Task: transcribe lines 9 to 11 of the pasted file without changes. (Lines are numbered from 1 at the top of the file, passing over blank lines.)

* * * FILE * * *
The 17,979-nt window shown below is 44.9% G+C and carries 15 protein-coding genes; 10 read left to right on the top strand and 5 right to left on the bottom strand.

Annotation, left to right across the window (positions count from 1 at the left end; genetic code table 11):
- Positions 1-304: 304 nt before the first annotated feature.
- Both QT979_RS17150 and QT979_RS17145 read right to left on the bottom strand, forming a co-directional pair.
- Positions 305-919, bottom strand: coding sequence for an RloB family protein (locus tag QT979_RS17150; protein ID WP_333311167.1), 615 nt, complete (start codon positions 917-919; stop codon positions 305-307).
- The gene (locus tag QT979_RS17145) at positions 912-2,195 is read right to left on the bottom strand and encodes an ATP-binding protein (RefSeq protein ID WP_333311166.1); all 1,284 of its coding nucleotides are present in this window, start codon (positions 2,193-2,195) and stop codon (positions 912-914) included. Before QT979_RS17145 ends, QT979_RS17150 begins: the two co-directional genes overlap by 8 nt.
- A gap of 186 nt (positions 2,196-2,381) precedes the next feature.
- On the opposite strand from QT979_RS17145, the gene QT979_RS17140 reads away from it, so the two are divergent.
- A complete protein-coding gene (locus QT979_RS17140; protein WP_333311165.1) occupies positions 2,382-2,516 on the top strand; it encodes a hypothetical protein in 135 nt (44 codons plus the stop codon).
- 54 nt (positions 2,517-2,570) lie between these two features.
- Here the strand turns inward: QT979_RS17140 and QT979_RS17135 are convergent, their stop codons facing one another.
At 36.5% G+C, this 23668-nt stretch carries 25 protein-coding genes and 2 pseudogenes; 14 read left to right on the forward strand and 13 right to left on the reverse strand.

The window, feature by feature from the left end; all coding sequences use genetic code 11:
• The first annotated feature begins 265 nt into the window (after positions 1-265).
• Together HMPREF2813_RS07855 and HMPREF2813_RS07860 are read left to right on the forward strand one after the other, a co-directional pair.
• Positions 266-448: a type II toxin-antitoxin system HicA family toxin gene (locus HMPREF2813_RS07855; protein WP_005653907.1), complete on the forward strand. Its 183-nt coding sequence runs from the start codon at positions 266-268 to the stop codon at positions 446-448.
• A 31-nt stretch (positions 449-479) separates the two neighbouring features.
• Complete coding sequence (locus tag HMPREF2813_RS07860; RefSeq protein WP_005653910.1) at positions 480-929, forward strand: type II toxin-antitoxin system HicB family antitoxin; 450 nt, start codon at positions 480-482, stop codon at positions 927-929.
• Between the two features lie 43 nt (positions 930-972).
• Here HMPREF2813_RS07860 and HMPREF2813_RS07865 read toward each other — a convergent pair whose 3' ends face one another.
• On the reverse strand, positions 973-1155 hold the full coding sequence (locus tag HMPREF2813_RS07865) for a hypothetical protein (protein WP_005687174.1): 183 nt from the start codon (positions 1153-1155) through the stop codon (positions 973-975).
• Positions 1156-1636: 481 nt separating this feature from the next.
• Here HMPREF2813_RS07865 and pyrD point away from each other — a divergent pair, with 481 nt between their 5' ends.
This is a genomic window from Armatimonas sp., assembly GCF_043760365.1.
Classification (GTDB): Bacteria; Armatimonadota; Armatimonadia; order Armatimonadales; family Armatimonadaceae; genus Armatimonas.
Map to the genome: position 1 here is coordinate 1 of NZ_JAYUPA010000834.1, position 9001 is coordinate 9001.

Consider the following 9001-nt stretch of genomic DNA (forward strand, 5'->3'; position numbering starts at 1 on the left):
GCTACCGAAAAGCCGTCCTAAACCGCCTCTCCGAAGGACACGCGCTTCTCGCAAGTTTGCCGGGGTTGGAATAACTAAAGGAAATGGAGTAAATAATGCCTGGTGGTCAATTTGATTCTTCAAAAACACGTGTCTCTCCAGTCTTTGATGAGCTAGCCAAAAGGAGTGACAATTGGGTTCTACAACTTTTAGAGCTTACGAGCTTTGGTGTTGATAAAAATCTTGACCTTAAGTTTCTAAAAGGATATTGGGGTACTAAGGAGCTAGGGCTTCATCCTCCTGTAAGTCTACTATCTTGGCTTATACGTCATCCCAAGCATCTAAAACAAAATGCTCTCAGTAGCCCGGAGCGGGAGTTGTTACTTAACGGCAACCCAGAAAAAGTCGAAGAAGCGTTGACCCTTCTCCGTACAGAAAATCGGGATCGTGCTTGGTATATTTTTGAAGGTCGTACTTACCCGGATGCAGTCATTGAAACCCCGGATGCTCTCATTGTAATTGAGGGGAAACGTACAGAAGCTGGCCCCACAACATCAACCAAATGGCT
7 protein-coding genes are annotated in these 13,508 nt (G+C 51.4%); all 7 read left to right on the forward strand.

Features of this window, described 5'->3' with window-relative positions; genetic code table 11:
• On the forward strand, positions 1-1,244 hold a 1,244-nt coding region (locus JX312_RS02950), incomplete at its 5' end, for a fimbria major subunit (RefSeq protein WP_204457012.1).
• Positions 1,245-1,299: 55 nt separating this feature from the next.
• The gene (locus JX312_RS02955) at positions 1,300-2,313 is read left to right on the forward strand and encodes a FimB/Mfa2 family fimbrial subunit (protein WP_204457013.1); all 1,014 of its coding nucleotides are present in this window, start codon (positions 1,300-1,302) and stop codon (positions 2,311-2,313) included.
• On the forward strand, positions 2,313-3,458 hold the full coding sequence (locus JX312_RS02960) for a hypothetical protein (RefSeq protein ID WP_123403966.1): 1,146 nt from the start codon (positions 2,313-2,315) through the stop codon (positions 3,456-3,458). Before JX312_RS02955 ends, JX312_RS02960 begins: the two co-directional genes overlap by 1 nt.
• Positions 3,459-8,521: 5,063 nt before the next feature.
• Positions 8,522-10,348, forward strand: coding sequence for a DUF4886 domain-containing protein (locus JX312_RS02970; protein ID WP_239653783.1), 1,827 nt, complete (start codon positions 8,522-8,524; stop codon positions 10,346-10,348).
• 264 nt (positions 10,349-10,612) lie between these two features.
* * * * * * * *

- A complete protein-coding gene (locus QT979_RS17140; protein WP_333311165.1) occupies positions 2,382-2,516 on the top strand; it encodes a hypothetical protein in 135 nt (44 codons plus the stop codon).
- 54 nt (positions 2,517-2,570) lie between these two features.
- Here the strand turns inward: QT979_RS17140 and QT979_RS17135 are convergent, their stop codons facing one another.